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September 07 newsletterAlternative Assets
The standard range of investment assets are cash, fixed interest, property and shares. These assets tend to have strong liquidity. That is, they are able to be bought and sold in markets which have many buyers and sellers and who provide a fair market price for the assets. A simple example is shares, which can easily be bought and sold on the stock exchange.
Whereas, alternative assets are assets “that have less liquidity than, and/or are lowly correlated with, listed securities. These include New Zealand and global private equity, timber, infrastructure and commodities.” NZ Super Fund
An example of an investment that has a low correlation to the traditional investment classes is absolute funds. This is “because the securities they invest in and their management techniques differ from traditional investment management” Australian Securities Exchange. One example of a different management technique is the decision not to follow an index. The strategy of a traditional fund manager is to invest in shares which more or less replicate the index. They are then measured by how much they beat (or fall behind) the index. Traditional fund managers tend to perform relatively closely to the index, whereas the mandate of an absolute fund manager may have no such restrictions. They will employ techniques and investment strategies to try and beat the index. However, because they are not trying to merely match the index, their returns could fluctuate widely from the index. And, of course, this can be positive for investors when the index is falling.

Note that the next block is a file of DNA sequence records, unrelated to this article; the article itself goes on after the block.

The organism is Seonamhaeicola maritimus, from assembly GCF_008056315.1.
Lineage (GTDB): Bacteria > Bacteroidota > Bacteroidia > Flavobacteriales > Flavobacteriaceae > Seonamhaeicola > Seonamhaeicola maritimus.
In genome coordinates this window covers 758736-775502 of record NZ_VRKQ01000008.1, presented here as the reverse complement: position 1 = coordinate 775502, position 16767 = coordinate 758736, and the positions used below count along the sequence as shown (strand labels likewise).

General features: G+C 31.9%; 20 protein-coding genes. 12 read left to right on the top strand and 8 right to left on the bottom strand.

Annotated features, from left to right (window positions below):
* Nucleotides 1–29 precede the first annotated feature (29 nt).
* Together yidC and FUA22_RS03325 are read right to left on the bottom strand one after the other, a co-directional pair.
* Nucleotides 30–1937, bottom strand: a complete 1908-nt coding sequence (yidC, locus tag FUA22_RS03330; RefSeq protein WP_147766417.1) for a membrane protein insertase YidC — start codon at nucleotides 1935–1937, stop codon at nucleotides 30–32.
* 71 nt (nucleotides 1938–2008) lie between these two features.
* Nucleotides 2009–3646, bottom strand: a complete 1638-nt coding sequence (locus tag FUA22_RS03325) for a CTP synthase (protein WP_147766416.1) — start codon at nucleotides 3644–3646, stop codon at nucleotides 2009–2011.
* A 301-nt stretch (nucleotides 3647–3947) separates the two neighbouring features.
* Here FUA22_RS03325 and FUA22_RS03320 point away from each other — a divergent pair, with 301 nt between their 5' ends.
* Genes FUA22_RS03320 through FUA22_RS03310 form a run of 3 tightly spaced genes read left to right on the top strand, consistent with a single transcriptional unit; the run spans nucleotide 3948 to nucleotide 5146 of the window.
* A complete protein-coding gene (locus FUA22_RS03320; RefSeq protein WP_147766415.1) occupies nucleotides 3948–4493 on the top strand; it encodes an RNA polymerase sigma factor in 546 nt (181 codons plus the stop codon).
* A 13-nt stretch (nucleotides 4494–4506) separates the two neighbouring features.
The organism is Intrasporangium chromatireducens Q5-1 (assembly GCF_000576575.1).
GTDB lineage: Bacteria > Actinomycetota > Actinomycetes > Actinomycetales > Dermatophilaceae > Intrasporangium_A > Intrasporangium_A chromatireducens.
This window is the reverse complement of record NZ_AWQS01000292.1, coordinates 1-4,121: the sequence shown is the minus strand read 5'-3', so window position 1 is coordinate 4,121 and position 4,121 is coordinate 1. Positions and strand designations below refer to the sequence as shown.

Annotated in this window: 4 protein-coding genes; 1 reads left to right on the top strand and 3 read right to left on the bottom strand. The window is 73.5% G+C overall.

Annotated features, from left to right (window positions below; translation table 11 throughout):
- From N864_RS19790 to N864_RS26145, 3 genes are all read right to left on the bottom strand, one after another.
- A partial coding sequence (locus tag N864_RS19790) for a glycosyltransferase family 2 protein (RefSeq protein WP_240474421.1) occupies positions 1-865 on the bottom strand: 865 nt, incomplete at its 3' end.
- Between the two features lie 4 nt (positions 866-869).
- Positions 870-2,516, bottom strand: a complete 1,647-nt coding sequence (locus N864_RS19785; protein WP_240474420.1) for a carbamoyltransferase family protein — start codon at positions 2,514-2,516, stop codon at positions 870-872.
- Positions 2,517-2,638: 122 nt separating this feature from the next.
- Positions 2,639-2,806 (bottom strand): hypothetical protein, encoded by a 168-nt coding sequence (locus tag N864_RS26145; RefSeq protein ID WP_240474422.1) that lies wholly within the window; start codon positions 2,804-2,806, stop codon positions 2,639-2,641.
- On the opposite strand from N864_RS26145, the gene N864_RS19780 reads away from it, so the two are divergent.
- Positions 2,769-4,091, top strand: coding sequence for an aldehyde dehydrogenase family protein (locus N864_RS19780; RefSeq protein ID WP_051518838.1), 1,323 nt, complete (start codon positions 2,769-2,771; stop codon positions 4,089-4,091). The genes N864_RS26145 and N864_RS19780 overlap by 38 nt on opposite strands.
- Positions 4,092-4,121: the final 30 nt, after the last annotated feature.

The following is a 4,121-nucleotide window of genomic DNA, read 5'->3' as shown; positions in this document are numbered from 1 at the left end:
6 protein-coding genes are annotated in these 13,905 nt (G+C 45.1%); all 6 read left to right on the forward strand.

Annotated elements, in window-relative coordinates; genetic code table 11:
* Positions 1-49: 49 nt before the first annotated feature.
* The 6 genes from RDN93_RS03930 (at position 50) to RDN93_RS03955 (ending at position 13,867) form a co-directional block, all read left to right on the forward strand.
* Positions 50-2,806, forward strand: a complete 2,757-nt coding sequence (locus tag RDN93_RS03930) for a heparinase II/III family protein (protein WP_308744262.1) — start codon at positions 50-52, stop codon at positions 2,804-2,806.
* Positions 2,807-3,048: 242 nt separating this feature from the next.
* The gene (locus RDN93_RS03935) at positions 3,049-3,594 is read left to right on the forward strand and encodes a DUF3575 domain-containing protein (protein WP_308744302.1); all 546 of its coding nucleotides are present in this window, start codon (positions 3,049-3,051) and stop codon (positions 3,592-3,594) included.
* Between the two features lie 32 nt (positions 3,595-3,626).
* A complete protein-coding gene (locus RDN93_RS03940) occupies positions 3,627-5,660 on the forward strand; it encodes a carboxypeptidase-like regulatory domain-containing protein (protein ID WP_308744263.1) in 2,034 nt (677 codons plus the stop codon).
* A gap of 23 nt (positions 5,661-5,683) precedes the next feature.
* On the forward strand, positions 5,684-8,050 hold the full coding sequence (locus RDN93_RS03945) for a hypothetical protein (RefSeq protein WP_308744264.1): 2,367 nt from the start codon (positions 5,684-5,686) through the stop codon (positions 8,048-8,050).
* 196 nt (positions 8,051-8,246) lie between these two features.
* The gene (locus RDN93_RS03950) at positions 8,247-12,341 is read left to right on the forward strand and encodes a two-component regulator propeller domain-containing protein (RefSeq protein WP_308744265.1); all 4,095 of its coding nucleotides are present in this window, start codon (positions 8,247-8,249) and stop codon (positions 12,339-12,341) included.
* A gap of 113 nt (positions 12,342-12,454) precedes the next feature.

Should you have an exposure to alternative assets?
This will depend on your goals, risk profile and time horizon. But, generally, some alternative assets will form part of an asset allocation strategy.
You can invest directly into some alternative asset investment options. A simple example of one such investment is shares which invest in commodities such as oil or gold. A less simple option is to purchase put or call options on a share index.
Investments in arbitrage strategies and foreign exchange swap instruments are just two of the many esoteric alternative asset investment options that a direct investor would be unlikely to engage in.
However, the most common way to achieve exposure to alternative assets is through managed funds. This is because, for the most part, investments in alternative assets are complex and require the expertise and economies of scale provided by large investment funds.
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Why not check out all those other asset classes?